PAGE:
I know, I know… It must be awfully hard for Michael Oren, who until recently was an “American” academic who was lauded in rightwing US circles for the “fine quality” and “objectivity” of his historical scholarship, to get his internal scripts straight and remember that he is an Israeli now, not an American. (When he was appointed Israel’s ambassador to the US by Netanyahu earlier this year, Israeli law– though not, apparently, American law– forced him to abrogate his US citizenship.)
But still, when the ambassador of a foreign country intervenes outright in the domestic affairs of the country he’s accredited to– as Oren has been doing here, a number of times– shouldn’t that be worthy of condemnation?
On December 7, Amb. Oren delivered what The Forward‘s Josh Nathan-Kazis described as “an unprecedented blast” against J Street, which is an all-American organization, in a breakfast address he made at the biennial convention of another American organization, the United Synagogue of Conservative Judaism.
Chas Freeman was one of the many people who were not amused.
He wrote in a note to me and a few other other friends,
In any other country, blatant dictation to domestic political opinion of the sort this apostate American ambassador of a foreign country has just offered would be regarded as grotesquely inappropriate intervention in internal affairs. It would draw an immediate declaration that the ambassador was persona non grata.
It is a measure of how jaded we Americans have become and how arrogant Israeli officials are that no one appears to consider it either odd or inappropriate for Michael Oren to manipulate our domestic politics in this way. And what are we to make of “a [presumably American] congregant” seeking political/spiritual guidance from a foreign ambassador about whether to allow, let alone heed, the views of another group of Americans — J Street?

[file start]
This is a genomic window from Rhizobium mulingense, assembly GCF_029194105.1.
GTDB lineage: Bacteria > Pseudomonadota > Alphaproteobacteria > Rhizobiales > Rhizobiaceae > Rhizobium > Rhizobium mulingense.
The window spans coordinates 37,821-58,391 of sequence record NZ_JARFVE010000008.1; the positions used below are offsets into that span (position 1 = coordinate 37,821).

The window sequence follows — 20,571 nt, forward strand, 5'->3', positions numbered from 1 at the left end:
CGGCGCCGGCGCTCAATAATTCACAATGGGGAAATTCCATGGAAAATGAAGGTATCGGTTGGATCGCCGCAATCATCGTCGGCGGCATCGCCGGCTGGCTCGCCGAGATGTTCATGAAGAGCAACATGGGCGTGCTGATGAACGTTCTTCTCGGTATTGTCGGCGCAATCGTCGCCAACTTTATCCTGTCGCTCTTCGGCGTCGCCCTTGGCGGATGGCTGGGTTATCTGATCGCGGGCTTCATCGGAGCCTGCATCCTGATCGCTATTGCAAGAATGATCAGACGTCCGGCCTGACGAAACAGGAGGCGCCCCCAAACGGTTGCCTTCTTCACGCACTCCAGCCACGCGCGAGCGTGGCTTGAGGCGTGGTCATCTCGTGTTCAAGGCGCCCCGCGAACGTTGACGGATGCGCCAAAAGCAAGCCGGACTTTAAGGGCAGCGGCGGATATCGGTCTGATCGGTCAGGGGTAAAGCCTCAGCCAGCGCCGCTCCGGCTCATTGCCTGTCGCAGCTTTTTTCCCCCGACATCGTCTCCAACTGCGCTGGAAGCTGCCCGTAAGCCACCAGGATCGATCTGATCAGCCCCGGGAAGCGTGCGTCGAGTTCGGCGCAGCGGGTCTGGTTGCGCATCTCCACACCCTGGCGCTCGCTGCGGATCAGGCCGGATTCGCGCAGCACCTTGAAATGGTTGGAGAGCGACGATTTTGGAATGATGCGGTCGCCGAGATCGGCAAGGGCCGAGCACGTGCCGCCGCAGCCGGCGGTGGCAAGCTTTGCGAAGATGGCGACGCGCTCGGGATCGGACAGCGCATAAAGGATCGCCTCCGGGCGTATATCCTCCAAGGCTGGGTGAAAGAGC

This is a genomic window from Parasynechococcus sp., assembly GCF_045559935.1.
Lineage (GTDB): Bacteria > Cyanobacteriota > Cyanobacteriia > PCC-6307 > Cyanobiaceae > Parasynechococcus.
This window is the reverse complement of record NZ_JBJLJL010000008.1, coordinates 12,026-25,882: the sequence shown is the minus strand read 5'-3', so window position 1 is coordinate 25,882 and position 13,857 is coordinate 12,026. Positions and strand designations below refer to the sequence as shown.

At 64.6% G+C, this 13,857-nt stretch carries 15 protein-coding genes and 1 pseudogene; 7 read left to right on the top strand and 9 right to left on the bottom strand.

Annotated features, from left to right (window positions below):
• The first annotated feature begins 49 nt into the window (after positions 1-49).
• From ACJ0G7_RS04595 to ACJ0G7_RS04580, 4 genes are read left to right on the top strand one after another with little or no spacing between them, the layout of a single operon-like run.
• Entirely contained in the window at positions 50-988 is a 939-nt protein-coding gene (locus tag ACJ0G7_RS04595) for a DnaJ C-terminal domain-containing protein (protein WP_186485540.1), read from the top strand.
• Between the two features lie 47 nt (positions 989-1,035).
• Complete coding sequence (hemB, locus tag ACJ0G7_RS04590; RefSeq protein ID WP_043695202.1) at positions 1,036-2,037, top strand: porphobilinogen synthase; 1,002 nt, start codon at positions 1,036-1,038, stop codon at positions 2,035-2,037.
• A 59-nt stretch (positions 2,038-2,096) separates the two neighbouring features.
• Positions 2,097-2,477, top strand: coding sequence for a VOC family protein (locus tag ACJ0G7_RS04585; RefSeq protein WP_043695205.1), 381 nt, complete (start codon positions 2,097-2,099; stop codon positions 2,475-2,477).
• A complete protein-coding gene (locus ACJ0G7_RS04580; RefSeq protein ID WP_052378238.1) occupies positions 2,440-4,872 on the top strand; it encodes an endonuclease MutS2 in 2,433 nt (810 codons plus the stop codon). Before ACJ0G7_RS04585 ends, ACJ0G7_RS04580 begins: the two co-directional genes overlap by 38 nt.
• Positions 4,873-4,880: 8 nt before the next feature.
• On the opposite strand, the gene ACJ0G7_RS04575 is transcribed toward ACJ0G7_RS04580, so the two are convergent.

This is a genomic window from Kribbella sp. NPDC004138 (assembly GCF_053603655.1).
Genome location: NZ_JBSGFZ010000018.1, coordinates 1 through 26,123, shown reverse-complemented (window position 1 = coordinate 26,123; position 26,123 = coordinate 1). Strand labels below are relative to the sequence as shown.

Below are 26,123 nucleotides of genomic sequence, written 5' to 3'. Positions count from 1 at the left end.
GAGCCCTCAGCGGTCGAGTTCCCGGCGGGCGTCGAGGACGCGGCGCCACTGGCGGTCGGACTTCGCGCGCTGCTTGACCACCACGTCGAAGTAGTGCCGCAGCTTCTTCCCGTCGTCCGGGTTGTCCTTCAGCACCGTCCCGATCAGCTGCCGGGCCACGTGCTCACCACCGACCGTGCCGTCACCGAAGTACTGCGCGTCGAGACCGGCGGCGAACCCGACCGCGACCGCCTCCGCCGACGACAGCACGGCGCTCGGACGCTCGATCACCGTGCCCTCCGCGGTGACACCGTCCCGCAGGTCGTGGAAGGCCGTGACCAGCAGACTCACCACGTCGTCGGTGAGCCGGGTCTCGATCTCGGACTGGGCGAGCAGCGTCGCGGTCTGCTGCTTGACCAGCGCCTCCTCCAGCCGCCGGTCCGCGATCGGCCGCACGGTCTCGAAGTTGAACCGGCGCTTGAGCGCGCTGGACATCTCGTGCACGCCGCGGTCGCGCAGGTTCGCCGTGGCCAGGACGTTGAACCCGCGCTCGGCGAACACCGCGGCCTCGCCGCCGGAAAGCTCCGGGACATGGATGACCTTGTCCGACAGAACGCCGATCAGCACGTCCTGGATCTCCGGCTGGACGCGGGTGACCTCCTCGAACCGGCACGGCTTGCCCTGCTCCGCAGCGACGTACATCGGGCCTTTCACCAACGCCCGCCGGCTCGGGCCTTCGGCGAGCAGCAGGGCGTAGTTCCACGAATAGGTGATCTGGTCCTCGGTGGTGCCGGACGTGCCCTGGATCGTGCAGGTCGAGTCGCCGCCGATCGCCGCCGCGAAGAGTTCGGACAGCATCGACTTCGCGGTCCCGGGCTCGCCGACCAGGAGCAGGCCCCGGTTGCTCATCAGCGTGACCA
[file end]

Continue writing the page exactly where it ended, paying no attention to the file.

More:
In Nathan-Kazis’s article, he quoted J Street head Jeremy Ben-Ami as saying,
Perhaps if he would meet with us, he could actually find out what we stand for, rather than having to misrepresent our position… I don’t quite understand how it is in the State of Israel’s interest to look at J Street as a problem, to write off an organization that represents a large number of American Jews.
I wish Ben-Ami had been a lot more forceful in criticizing this intervention by a foreign ambassador in the internal life of the American Jewish community. But then, J Street does describe itself, with apparent pride, as being both “pro-peace” and “pro-Israel”. So since the government in power in Israel is now Netanyahu’s, and since Oren is Netanyahu’s representative here in the US, then I suppose Ben-Ami finds it hard to be directly critical of him.
J Street is currently disappointing in so many ways… Not least, by now throwing its active support behind Rep. Howard Berman’s crude and escalatory anti-Iran sanctions bill.
It strikes me that J Street is running scared in the face of the adamant inflexibility of Netanyahu and his representative here in a way that almost exactly parallels the way Pres. Obama seems to be running scared toward Netanyahu.
No wonder Netanyahu thinks he can get away with anything, if neither the US government nor, now, any significant block of people in the US Jewish community looks as though it is going to do anything to hold him accountable.
This make me have even more admiration for the fine people from Jewish Voice for Peace, who have held firmly to their great prnciples and haven’t been scared off by the rantings of Netanyahu and his people.